Visiting professor lectures on dignity of animals
Aidan Lewis | Monday, November 2, 2015
Fr. Denis Edwards, a professorial fellow in theology at Australian Catholic University, examined Pope Francis’s encyclical on the environment, Laudato si’, during a lecture Monday evening at Geddes Hall. In his talk, Edwards focused on the value the encyclical places on nonhuman creatures.
In the past, Edwards said, it was largely believed that there should be “no ethical commitment to animals because they are there for human use.” Edwards said the encyclical contradicts this, since it places an inherent value on the life of an animal.
“We must recognize that they have intrinsic value,” Edwards said. “They have value before God, their creator. They give glory to God by being what they are.”
As a result, this makes our overconsumption of animals morally wrong, Edwards said.
“Because of our human actions, thousands of species will no longer give glory to God by their very existence nor convey their message to us,” he said
In order to prevent further extinctions, Edwards said, we must stop viewing animals as solely a resource for humans to exploit.
“See other creatures as having their own God-given meaning and value, and so as demanding respect, protection and love from human beings,” Edwards said.
Further, Edwards said we should respect animal life because the natural world, which nonhuman creatures are a part of, can reveal God.
“We are called to find God in all things, to be open to discover the divine presence in all the creatures we encounter,” Edwards said.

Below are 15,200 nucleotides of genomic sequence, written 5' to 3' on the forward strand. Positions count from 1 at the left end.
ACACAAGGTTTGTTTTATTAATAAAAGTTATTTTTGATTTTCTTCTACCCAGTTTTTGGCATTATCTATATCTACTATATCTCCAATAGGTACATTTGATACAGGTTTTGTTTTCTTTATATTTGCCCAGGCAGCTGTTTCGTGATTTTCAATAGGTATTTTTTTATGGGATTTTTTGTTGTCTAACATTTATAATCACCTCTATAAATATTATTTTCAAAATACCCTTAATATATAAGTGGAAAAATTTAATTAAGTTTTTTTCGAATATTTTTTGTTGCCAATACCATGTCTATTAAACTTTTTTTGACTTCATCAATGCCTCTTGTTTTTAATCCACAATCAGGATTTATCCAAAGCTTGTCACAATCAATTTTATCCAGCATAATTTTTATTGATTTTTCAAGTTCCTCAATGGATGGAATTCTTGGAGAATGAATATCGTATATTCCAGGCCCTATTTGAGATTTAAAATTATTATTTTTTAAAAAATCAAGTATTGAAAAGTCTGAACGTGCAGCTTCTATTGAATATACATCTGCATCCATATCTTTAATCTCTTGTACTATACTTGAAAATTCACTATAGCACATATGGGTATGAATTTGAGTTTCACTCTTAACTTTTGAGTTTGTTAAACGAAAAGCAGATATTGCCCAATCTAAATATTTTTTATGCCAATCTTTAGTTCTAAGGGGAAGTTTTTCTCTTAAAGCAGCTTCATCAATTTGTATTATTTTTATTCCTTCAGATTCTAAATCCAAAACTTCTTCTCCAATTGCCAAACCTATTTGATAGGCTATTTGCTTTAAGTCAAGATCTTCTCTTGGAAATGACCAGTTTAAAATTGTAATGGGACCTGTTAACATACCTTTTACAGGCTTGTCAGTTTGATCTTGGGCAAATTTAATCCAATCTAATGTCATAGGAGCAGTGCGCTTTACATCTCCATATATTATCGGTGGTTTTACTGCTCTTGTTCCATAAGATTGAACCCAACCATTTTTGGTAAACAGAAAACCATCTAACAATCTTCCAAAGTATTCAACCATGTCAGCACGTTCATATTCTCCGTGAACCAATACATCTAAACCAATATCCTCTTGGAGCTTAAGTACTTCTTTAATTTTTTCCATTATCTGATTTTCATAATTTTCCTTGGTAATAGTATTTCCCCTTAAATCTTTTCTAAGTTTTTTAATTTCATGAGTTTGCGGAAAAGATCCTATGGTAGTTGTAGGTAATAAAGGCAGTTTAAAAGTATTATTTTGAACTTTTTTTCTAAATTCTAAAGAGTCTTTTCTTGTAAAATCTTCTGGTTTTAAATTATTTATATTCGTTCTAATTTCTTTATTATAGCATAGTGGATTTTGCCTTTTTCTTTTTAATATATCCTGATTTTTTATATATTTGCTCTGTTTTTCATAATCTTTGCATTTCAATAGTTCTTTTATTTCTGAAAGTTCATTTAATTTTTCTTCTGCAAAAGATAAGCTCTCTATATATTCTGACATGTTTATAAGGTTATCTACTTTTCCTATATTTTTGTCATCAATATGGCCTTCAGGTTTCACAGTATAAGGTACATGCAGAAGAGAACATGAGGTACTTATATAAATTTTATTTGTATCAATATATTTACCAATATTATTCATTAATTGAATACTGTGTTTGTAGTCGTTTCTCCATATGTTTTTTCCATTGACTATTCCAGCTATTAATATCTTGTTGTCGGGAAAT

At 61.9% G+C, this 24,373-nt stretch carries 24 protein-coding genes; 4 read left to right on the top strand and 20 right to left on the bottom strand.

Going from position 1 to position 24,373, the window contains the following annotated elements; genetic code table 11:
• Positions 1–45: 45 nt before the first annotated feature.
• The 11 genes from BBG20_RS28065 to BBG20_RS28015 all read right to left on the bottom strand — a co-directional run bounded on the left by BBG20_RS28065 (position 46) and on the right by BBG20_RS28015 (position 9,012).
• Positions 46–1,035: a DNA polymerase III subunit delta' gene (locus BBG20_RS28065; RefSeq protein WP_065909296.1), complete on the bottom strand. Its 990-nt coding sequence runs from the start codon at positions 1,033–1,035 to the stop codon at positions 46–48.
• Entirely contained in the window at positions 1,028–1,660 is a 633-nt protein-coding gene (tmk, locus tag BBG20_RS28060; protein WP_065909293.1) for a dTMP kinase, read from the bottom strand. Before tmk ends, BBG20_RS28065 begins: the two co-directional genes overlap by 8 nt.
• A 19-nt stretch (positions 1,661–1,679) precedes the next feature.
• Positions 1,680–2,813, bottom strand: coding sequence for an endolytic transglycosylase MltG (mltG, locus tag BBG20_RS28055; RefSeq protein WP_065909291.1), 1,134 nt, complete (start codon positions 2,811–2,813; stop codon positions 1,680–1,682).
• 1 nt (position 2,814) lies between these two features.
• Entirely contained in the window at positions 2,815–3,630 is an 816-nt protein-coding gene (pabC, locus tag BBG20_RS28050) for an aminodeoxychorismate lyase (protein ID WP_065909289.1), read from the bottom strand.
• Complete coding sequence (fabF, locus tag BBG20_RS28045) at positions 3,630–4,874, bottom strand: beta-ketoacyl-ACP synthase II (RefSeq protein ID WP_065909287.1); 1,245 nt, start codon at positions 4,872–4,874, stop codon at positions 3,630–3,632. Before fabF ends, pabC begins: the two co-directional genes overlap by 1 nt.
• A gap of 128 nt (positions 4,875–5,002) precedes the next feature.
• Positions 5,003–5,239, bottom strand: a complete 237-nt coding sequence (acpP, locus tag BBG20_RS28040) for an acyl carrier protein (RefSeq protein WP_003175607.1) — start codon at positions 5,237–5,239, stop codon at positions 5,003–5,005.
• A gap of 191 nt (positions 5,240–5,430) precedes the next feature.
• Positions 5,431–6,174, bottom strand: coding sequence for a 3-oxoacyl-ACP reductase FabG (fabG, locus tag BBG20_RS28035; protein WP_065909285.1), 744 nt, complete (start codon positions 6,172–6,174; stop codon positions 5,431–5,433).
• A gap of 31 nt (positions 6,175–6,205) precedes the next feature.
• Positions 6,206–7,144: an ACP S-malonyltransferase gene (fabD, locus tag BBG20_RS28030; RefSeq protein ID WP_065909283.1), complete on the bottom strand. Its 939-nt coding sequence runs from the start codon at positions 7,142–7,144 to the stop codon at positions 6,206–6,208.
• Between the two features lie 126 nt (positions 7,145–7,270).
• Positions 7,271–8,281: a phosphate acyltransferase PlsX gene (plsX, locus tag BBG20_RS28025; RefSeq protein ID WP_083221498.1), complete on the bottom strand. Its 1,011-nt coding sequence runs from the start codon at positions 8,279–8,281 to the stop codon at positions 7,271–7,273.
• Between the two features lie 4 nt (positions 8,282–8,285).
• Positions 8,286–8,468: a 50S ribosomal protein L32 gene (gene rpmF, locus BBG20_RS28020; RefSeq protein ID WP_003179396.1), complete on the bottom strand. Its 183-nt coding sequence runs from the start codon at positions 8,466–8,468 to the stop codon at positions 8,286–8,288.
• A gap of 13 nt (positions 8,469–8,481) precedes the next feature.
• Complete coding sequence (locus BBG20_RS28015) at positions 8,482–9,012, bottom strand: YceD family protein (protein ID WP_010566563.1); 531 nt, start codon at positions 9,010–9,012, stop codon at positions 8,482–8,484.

Since every creature is a part of the natural world, every unique creature is vitally important to the appearance of God in the natural world, and must be treated as such.
“The manifestation of God in the natural world requires a multitude of diverse creatures. … Divine goodness necessarily transcends the limit of any one creature, and the diversity represents the fullness of God,” Edwards said.
Edwards explored the idea presented in the encyclical that both human and nonhuman creatures combine to form what the encyclical calls a “sublime communion.” In this context, Edwards said sublime refers to “what is totally beyond us, to what is full of mystery, to what is incomprehensible.”
Because of this, Edwards said, the sublime communion supports the idea that “the mystery of Christ is at work in a hidden manner in the natural world.”
As mysterious as this work is, it must relate to the coexistence and harmony of both humans and nonhumans in the natural world, he said.
“This is the basis of our conviction that, as part of the universe, called into being by one father, all of us are linked by unseen bonds and together form a kind of universal family, a sublime communion which fills us with a sacred, affectionate and humble respect,” he said.